International Negotiation 4: 327–367, 1999. © 1999 Kluwer Law International. Printed in the Netherlands. 327 When the Weak Confront the Strong: Justice, Fairness, and Power in the Israel-PLO Interim Talks CECILIA ALBIN Graduate School of European and International Studies, Department of Politics, University of Reading, Whiteknights, Reading RG6 6AA, United Kingdom Abstract. Most international negotiations involve asymmetrical parties, and raise issues of justice and fairness at different stages. This article is an empirical analysis of the role played by ethical conceptions and stark power inequalities in the Israel-PLO interim talks from 1993 to 1997. It focuses on the negotiations over water resources and economic relations. Israel’s su- perior bargaining strength ensured that the country’s security interests and notions of fairness influenced the process substantially. However, the negotiations cannot be understood merely in terms of the distribution of power between the two sides. The costs of failing to reach an agreement meant that Israeli negotiators had to concede to certain Palestinian demands and conceptions of fairness. The serious charges of injustice and unfairness have emerged in the implementation phase, owing more to developments on the ground than dissatisfaction with the terms of the interim agreements per se. This case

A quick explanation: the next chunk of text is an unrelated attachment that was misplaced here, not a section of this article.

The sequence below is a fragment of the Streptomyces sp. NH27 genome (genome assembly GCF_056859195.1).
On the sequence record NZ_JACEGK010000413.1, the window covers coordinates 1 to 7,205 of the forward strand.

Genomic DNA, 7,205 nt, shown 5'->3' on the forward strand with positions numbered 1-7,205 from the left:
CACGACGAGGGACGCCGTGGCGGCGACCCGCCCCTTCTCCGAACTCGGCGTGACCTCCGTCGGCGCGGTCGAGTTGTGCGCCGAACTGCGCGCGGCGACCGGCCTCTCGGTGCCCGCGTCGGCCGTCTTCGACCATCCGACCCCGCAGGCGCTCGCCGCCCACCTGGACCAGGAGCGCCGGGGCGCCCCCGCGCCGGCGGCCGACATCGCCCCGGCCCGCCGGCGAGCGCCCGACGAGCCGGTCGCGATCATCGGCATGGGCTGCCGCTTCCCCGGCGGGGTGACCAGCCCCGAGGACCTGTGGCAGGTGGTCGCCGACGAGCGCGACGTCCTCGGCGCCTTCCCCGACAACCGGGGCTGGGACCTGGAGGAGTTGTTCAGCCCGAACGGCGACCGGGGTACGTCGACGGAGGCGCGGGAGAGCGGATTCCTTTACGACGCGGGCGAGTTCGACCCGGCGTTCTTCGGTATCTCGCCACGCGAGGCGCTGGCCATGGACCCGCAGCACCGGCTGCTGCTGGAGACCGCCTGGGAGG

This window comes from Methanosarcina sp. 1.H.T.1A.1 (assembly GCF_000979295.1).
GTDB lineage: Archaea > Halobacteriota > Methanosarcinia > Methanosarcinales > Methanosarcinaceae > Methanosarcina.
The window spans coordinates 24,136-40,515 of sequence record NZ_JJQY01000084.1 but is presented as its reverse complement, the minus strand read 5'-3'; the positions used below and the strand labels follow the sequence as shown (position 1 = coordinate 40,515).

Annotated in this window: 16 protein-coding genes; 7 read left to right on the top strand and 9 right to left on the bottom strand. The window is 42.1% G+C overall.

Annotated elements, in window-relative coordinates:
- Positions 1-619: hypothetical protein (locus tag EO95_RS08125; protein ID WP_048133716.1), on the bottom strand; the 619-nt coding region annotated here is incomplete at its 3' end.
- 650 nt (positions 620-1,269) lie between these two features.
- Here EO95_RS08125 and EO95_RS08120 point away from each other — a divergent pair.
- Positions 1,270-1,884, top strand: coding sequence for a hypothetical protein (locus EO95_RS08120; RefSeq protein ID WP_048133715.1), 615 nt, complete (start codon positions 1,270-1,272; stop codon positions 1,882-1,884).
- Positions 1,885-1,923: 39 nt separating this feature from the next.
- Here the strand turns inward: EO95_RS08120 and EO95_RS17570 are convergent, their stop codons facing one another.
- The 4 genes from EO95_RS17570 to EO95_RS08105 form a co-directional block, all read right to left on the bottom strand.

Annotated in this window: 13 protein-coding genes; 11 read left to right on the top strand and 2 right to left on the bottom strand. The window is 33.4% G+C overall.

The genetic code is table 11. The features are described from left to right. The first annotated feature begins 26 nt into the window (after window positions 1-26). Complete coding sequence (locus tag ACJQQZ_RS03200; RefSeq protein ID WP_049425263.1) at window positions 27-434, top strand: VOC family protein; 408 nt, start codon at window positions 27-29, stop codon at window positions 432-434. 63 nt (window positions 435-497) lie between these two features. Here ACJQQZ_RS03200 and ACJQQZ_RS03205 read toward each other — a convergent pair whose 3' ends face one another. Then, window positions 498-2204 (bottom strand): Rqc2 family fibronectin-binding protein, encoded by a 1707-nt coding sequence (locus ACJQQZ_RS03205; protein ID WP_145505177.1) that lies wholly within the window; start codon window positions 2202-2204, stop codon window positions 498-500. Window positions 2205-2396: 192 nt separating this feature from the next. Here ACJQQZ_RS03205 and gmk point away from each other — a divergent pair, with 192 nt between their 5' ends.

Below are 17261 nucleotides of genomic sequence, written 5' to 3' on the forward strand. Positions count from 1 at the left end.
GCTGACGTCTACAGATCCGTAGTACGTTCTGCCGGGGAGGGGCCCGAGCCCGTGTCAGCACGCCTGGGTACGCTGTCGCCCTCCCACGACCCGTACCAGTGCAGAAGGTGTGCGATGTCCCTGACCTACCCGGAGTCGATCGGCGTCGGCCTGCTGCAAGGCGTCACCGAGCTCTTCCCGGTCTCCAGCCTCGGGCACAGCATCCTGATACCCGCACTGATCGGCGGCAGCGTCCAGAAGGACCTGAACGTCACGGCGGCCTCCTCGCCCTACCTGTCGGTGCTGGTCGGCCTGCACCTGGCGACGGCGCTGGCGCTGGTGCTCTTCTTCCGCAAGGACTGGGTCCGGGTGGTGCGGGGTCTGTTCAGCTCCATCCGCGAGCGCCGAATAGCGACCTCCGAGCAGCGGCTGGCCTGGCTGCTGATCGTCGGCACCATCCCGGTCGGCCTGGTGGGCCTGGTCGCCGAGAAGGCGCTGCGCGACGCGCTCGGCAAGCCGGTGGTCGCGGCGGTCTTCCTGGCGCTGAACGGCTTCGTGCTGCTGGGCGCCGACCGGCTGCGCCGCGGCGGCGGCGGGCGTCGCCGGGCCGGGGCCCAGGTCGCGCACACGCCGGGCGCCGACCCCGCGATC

International Negotiation – Brill
Published: Jan 1, 1999
Keywords: inequality; power asymmetry; conflict; mutual gains; ethics; Oslo peace process; concessions; implementation; bargaining; pragmatism
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